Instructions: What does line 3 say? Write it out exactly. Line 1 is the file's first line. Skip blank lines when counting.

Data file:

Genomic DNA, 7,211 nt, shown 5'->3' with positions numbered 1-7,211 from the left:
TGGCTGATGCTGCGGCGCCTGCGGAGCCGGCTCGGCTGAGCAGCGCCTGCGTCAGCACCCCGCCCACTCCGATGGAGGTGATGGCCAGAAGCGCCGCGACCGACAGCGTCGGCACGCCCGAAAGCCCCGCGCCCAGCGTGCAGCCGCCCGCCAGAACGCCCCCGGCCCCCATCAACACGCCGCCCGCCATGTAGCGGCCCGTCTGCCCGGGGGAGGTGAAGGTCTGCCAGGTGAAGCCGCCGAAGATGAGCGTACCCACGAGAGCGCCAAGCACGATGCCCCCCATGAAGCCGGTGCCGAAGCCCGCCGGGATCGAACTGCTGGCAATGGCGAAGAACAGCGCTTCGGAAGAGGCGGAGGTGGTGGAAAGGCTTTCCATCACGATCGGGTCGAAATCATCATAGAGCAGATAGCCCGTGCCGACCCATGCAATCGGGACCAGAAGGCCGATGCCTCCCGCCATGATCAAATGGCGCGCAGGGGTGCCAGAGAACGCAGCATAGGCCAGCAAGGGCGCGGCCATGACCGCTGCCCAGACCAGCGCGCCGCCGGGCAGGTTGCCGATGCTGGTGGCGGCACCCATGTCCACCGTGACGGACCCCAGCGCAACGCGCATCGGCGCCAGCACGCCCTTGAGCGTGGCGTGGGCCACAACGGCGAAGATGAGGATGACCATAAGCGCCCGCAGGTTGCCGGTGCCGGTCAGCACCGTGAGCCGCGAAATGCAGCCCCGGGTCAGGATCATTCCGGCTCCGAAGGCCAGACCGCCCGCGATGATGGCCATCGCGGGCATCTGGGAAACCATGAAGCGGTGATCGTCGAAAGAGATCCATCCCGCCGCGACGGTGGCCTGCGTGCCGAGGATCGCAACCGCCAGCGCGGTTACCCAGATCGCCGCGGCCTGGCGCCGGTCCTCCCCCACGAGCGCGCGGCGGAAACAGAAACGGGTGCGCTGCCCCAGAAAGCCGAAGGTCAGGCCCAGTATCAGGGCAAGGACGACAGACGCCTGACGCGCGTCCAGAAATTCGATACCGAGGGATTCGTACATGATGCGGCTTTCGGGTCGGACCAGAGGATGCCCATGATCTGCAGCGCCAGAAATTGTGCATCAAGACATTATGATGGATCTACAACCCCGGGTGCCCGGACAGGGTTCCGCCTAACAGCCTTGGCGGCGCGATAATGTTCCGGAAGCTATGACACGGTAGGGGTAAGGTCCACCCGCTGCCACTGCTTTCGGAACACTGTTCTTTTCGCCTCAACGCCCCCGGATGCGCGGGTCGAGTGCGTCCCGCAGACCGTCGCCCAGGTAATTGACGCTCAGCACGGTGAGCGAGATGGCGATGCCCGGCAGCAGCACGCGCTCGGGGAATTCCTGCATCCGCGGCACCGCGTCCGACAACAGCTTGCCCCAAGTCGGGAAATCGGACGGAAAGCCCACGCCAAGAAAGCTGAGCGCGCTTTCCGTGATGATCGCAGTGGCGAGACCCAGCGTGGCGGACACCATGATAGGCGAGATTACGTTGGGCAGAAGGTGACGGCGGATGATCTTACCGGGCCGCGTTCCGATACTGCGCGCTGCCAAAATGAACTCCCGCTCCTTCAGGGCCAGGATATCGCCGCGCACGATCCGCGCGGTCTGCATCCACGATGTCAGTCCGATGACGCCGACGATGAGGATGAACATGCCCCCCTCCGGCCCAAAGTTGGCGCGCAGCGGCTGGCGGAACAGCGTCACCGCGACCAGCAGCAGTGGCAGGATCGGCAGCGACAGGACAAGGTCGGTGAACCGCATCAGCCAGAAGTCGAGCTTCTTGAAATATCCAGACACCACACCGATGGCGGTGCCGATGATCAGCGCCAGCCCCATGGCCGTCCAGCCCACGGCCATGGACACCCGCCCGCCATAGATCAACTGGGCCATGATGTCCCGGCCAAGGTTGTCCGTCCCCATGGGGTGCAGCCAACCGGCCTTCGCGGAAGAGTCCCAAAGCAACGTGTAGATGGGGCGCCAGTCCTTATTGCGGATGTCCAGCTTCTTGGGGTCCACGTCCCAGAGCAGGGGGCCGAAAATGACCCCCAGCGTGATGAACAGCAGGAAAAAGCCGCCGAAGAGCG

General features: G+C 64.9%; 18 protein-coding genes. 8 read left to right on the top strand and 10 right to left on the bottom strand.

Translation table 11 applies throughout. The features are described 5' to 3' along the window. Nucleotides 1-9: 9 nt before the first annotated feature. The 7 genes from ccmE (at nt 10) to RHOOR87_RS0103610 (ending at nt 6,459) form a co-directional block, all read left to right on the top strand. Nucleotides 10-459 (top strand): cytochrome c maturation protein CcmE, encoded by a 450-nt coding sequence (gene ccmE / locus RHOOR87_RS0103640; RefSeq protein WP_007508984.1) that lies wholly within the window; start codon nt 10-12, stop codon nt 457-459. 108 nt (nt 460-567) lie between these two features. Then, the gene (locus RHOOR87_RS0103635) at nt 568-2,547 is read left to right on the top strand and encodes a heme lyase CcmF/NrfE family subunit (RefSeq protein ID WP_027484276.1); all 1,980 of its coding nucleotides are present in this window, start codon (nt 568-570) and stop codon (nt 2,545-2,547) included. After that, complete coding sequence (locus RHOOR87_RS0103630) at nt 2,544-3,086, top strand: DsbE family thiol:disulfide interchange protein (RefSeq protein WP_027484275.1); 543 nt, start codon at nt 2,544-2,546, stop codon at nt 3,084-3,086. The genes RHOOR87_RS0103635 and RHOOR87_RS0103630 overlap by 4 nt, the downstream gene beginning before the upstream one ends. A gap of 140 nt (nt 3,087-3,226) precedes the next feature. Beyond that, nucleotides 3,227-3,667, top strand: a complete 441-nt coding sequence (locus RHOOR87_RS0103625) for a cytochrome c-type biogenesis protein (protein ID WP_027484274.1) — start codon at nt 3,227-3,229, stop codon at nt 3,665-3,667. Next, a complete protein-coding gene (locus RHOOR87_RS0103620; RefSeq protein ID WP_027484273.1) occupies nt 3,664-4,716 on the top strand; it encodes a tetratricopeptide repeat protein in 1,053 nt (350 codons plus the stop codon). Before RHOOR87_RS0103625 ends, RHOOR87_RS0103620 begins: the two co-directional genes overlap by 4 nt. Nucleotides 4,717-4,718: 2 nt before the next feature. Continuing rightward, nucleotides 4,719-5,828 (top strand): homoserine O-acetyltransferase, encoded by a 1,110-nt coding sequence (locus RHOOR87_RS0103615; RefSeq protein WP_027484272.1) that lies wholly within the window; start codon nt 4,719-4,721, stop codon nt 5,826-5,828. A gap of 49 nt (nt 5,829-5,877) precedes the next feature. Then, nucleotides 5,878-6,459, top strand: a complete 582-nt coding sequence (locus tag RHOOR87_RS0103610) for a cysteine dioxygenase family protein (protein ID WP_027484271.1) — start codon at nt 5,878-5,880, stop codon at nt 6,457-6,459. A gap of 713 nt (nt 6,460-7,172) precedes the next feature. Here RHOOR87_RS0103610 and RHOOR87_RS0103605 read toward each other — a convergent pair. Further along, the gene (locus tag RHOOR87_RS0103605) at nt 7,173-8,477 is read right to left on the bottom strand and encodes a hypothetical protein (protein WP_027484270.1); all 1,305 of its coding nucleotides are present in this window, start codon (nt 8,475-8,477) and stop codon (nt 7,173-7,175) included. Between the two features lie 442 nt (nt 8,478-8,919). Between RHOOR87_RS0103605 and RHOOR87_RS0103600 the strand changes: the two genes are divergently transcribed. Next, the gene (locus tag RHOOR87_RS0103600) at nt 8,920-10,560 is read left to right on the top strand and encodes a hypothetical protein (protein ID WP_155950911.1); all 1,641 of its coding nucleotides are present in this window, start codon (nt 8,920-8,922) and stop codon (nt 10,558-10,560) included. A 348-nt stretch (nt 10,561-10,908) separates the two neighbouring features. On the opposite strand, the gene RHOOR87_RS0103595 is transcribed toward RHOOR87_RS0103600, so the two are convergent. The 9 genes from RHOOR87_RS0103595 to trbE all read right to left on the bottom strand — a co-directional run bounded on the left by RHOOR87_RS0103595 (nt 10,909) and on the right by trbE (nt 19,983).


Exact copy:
General features: G+C 64.9%; 18 protein-coding genes. 8 read left to right on the top strand and 10 right to left on the bottom strand.